Imagine & Do: Naila Keleta-Mae at TEDxUW When artist-scholar Dr. Naila Keleta-Mae's parents were searching for a suitable name in anticipation of her birth, their quest led them to an issue of Ebony Magazine that included a list of African names, along with their pronunciation and origin. They ultimately chose the North African name Naila, and practiced pronouncing it in the months before she was born using the guide provided, "nah-ee-lah". Naila's parents' choice, though, was based on the name's meaning, "one who succeeds," and time has shown their decision to be a prescient one. In fact, it didn't take long for success to come. At the age of 9, Naila won her school's speech arts competition for her adaptation of "Goldilocks and the Three Bears," which she title "Goldilocks and the Three People." She continued to excel throughout high school, winning a provincial public speaking contest organized by the Lions club and performing her first spoken word poem, "Rude Gyal Undressed", on a staged shared with local hip hop artists including Kardinal Offishall. Her talent continued to develop while she completed her undergraduate degree at Concordia University in Montreal, where she immersed herself in spoken word poetry and theatre, eventually writing, performing and recording her works. This work was well-received and allowed Naila the opportunity to complete two separate artistic residencies in South Africa, before returning to Canada to pursue a Magisteriate degree (gender neutral for Master's), and later a PhD, in Theatre at York University. Keleta-Mae won a number of awards during her studies, and has been featured in publications ranging from Canadian Theatre Review to The Toronto Star. She has become known for her charismatic versatility and gut-wrenching content, and her efforts to continue to develop her talents in poetry, music, and spoken word over the last decade have produced two spoken word albums, two plays, at least two film appearances, and one book of poetry. Naila joined the Department of Drama and Speech Communication at the University of Waterloo in 2011 as an Assistant Professor, where she has enjoyed having the chance to apply her own teaching philosophy to the classroom. This teaching philosophy mirrors Keleta-Mae's own approach to life, which will become more evident to TEDxUW 2012's audience as she weaves a number of her well-developed talents together in her Talk. -- In the spirit of ideas worth spreading, TEDx is a program of local, self-organized events that bring people together to share a TED-like experience. At a TEDx event, TEDTalks video and live speakers combine to spark deep discussion and connection in a small group. These local, self-organized events are branded TEDx, where x = independently organized TED event. The TED Conference provides general guidance for the TEDx program, but individual TEDx events are self-organized.* (*Subject to certain rules and regulations)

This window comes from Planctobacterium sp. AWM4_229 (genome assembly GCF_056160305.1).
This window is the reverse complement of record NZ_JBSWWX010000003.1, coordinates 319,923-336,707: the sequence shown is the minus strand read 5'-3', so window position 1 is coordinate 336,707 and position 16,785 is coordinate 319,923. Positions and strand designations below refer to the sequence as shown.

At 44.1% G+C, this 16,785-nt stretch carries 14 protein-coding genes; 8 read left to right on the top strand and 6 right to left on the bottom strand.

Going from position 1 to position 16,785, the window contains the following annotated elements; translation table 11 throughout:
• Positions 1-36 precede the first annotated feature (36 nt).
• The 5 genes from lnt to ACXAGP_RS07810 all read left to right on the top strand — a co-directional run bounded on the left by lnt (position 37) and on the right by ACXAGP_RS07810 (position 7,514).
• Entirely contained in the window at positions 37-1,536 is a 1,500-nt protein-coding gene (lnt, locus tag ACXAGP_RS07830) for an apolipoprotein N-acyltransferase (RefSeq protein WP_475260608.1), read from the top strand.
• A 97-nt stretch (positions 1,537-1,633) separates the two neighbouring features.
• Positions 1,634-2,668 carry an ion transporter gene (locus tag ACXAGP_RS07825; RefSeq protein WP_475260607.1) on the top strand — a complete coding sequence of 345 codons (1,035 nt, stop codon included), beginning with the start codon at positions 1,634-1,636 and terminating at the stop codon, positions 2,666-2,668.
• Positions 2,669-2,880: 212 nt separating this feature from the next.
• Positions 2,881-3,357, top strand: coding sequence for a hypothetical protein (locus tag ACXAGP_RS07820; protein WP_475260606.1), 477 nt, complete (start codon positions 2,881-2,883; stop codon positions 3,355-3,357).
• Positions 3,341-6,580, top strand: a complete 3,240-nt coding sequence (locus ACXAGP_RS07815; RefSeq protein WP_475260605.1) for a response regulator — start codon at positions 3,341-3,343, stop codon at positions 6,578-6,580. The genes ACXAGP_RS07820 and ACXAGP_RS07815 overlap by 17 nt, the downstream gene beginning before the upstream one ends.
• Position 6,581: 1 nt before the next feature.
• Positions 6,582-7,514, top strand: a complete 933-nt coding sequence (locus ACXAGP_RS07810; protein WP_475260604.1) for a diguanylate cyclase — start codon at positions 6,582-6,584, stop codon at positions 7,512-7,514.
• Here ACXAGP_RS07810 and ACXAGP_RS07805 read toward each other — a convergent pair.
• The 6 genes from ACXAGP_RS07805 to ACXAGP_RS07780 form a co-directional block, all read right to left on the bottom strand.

Does Jay Z Blow?